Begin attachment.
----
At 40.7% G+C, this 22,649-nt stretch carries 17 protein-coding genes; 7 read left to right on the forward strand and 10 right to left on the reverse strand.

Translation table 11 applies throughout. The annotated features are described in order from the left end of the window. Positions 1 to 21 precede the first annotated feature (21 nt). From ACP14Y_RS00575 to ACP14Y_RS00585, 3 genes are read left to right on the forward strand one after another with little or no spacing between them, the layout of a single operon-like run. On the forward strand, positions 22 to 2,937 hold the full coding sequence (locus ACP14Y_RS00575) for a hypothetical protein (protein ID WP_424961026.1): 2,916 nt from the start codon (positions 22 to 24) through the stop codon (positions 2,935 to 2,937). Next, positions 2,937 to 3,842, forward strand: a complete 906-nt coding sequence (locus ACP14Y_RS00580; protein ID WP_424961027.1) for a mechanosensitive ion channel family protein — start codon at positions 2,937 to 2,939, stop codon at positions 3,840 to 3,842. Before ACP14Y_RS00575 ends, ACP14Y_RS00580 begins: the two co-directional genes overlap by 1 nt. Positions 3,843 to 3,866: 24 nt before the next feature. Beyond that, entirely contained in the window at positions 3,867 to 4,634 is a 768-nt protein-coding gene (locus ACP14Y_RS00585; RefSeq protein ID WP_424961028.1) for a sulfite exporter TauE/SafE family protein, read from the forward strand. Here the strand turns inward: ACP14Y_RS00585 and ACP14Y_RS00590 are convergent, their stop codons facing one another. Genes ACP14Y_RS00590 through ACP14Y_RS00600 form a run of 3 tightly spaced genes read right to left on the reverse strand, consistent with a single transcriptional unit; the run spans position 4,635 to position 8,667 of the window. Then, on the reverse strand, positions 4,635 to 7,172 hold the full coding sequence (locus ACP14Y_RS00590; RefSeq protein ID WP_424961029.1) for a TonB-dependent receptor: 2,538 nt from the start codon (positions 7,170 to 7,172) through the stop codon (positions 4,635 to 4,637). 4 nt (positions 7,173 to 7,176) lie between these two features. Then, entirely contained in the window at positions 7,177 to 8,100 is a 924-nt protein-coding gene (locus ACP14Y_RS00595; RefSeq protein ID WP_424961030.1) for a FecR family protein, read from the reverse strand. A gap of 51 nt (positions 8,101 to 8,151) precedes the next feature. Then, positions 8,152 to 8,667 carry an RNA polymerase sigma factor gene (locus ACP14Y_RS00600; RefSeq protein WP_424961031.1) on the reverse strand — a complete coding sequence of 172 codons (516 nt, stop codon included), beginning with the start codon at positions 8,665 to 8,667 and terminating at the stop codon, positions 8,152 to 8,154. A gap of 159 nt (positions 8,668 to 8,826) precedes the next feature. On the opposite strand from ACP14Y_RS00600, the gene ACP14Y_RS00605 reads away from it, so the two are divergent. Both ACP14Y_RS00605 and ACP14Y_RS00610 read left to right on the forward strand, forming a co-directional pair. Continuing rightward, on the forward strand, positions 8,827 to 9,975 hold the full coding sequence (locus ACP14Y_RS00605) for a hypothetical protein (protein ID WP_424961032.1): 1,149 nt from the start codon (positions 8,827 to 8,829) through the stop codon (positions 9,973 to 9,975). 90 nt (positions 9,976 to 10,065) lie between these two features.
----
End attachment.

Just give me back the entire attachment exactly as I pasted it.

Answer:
At 40.7% G+C, this 22,649-nt stretch carries 17 protein-coding genes; 7 read left to right on the forward strand and 10 right to left on the reverse strand.

Translation table 11 applies throughout. The annotated features are described in order from the left end of the window. Positions 1 to 21 precede the first annotated feature (21 nt). From ACP14Y_RS00575 to ACP14Y_RS00585, 3 genes are read left to right on the forward strand one after another with little or no spacing between them, the layout of a single operon-like run. On the forward strand, positions 22 to 2,937 hold the full coding sequence (locus ACP14Y_RS00575) for a hypothetical protein (protein ID WP_424961026.1): 2,916 nt from the start codon (positions 22 to 24) through the stop codon (positions 2,935 to 2,937). Next, positions 2,937 to 3,842, forward strand: a complete 906-nt coding sequence (locus ACP14Y_RS00580; protein ID WP_424961027.1) for a mechanosensitive ion channel family protein — start codon at positions 2,937 to 2,939, stop codon at positions 3,840 to 3,842. Before ACP14Y_RS00575 ends, ACP14Y_RS00580 begins: the two co-directional genes overlap by 1 nt. Positions 3,843 to 3,866: 24 nt before the next feature. Beyond that, entirely contained in the window at positions 3,867 to 4,634 is a 768-nt protein-coding gene (locus ACP14Y_RS00585; RefSeq protein ID WP_424961028.1) for a sulfite exporter TauE/SafE family protein, read from the forward strand. Here the strand turns inward: ACP14Y_RS00585 and ACP14Y_RS00590 are convergent, their stop codons facing one another. Genes ACP14Y_RS00590 through ACP14Y_RS00600 form a run of 3 tightly spaced genes read right to left on the reverse strand, consistent with a single transcriptional unit; the run spans position 4,635 to position 8,667 of the window. Then, on the reverse strand, positions 4,635 to 7,172 hold the full coding sequence (locus ACP14Y_RS00590; RefSeq protein ID WP_424961029.1) for a TonB-dependent receptor: 2,538 nt from the start codon (positions 7,170 to 7,172) through the stop codon (positions 4,635 to 4,637). 4 nt (positions 7,173 to 7,176) lie between these two features. Then, entirely contained in the window at positions 7,177 to 8,100 is a 924-nt protein-coding gene (locus ACP14Y_RS00595; RefSeq protein ID WP_424961030.1) for a FecR family protein, read from the reverse strand. A gap of 51 nt (positions 8,101 to 8,151) precedes the next feature. Then, positions 8,152 to 8,667 carry an RNA polymerase sigma factor gene (locus ACP14Y_RS00600; RefSeq protein WP_424961031.1) on the reverse strand — a complete coding sequence of 172 codons (516 nt, stop codon included), beginning with the start codon at positions 8,665 to 8,667 and terminating at the stop codon, positions 8,152 to 8,154. A gap of 159 nt (positions 8,668 to 8,826) precedes the next feature. On the opposite strand from ACP14Y_RS00600, the gene ACP14Y_RS00605 reads away from it, so the two are divergent. Both ACP14Y_RS00605 and ACP14Y_RS00610 read left to right on the forward strand, forming a co-directional pair. Continuing rightward, on the forward strand, positions 8,827 to 9,975 hold the full coding sequence (locus ACP14Y_RS00605) for a hypothetical protein (protein ID WP_424961032.1): 1,149 nt from the start codon (positions 8,827 to 8,829) through the stop codon (positions 9,973 to 9,975). 90 nt (positions 9,976 to 10,065) lie between these two features.